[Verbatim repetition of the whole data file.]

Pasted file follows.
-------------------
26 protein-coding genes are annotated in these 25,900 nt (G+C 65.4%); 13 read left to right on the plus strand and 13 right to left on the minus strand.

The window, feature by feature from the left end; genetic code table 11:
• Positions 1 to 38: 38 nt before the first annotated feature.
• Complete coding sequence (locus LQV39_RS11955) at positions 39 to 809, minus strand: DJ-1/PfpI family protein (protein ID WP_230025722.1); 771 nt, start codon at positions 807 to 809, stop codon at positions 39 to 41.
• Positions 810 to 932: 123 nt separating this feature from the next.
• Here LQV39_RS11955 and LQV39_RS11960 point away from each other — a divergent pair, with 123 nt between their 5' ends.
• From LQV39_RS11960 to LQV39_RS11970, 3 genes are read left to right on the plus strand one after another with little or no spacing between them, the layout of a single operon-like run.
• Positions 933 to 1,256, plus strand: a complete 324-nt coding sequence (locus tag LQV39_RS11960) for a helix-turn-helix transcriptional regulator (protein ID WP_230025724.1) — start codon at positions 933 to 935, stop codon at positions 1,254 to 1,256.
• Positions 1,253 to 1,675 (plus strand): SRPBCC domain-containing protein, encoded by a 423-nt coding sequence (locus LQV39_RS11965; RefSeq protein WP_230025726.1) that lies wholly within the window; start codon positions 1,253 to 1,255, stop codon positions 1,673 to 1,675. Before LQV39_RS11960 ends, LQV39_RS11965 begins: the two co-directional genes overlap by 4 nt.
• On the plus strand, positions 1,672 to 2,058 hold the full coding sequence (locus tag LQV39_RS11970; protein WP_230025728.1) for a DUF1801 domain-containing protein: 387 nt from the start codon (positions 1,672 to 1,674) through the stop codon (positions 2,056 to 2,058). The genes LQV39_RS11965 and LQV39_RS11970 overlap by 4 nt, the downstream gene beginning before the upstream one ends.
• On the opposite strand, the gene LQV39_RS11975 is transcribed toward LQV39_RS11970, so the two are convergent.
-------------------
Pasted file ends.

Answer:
26 protein-coding genes are annotated in these 25,900 nt (G+C 65.4%); 13 read left to right on the plus strand and 13 right to left on the minus strand.

The window, feature by feature from the left end; genetic code table 11:
• Positions 1 to 38: 38 nt before the first annotated feature.
• Complete coding sequence (locus LQV39_RS11955) at positions 39 to 809, minus strand: DJ-1/PfpI family protein (protein ID WP_230025722.1); 771 nt, start codon at positions 807 to 809, stop codon at positions 39 to 41.
• Positions 810 to 932: 123 nt separating this feature from the next.
• Here LQV39_RS11955 and LQV39_RS11960 point away from each other — a divergent pair, with 123 nt between their 5' ends.
• From LQV39_RS11960 to LQV39_RS11970, 3 genes are read left to right on the plus strand one after another with little or no spacing between them, the layout of a single operon-like run.
• Positions 933 to 1,256, plus strand: a complete 324-nt coding sequence (locus tag LQV39_RS11960) for a helix-turn-helix transcriptional regulator (protein ID WP_230025724.1) — start codon at positions 933 to 935, stop codon at positions 1,254 to 1,256.
• Positions 1,253 to 1,675 (plus strand): SRPBCC domain-containing protein, encoded by a 423-nt coding sequence (locus LQV39_RS11965; RefSeq protein WP_230025726.1) that lies wholly within the window; start codon positions 1,253 to 1,255, stop codon positions 1,673 to 1,675. Before LQV39_RS11960 ends, LQV39_RS11965 begins: the two co-directional genes overlap by 4 nt.
• On the plus strand, positions 1,672 to 2,058 hold the full coding sequence (locus tag LQV39_RS11970; protein WP_230025728.1) for a DUF1801 domain-containing protein: 387 nt from the start codon (positions 1,672 to 1,674) through the stop codon (positions 2,056 to 2,058). The genes LQV39_RS11965 and LQV39_RS11970 overlap by 4 nt, the downstream gene beginning before the upstream one ends.
• On the opposite strand, the gene LQV39_RS11975 is transcribed toward LQV39_RS11970, so the two are convergent.